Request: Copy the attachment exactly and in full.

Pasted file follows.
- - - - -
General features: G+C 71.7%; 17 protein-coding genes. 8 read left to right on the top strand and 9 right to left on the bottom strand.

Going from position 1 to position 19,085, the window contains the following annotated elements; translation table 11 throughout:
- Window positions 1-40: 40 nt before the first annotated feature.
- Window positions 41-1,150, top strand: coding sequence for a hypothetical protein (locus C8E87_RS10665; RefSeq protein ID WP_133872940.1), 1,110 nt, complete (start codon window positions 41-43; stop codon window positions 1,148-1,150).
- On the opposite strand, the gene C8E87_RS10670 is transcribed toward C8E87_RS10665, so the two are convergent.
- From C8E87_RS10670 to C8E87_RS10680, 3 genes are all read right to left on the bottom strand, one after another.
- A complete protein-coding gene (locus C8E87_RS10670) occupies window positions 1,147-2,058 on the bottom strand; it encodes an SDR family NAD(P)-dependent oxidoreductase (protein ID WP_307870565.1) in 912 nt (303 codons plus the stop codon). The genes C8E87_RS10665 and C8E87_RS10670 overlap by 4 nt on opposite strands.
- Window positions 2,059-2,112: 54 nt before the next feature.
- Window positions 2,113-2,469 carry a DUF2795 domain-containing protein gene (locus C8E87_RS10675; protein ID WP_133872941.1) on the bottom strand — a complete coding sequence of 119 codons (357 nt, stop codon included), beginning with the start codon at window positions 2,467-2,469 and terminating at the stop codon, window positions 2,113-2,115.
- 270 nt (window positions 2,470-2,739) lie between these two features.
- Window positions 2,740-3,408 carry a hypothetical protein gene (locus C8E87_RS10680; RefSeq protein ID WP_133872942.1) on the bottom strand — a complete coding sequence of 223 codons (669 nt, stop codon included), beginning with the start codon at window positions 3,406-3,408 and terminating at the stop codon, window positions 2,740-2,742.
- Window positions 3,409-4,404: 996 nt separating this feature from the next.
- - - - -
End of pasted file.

General features: G+C 71.7%; 17 protein-coding genes. 8 read left to right on the top strand and 9 right to left on the bottom strand.

Going from position 1 to position 19,085, the window contains the following annotated elements; translation table 11 throughout:
- Window positions 1-40: 40 nt before the first annotated feature.
- Window positions 41-1,150, top strand: coding sequence for a hypothetical protein (locus C8E87_RS10665; RefSeq protein ID WP_133872940.1), 1,110 nt, complete (start codon window positions 41-43; stop codon window positions 1,148-1,150).
- On the opposite strand, the gene C8E87_RS10670 is transcribed toward C8E87_RS10665, so the two are convergent.
- From C8E87_RS10670 to C8E87_RS10680, 3 genes are all read right to left on the bottom strand, one after another.
- A complete protein-coding gene (locus C8E87_RS10670) occupies window positions 1,147-2,058 on the bottom strand; it encodes an SDR family NAD(P)-dependent oxidoreductase (protein ID WP_307870565.1) in 912 nt (303 codons plus the stop codon). The genes C8E87_RS10665 and C8E87_RS10670 overlap by 4 nt on opposite strands.
- Window positions 2,059-2,112: 54 nt before the next feature.
- Window positions 2,113-2,469 carry a DUF2795 domain-containing protein gene (locus C8E87_RS10675; protein ID WP_133872941.1) on the bottom strand — a complete coding sequence of 119 codons (357 nt, stop codon included), beginning with the start codon at window positions 2,467-2,469 and terminating at the stop codon, window positions 2,113-2,115.
- 270 nt (window positions 2,470-2,739) lie between these two features.
- Window positions 2,740-3,408 carry a hypothetical protein gene (locus C8E87_RS10680; RefSeq protein ID WP_133872942.1) on the bottom strand — a complete coding sequence of 223 codons (669 nt, stop codon included), beginning with the start codon at window positions 3,406-3,408 and terminating at the stop codon, window positions 2,740-2,742.
- Window positions 3,409-4,404: 996 nt separating this feature from the next.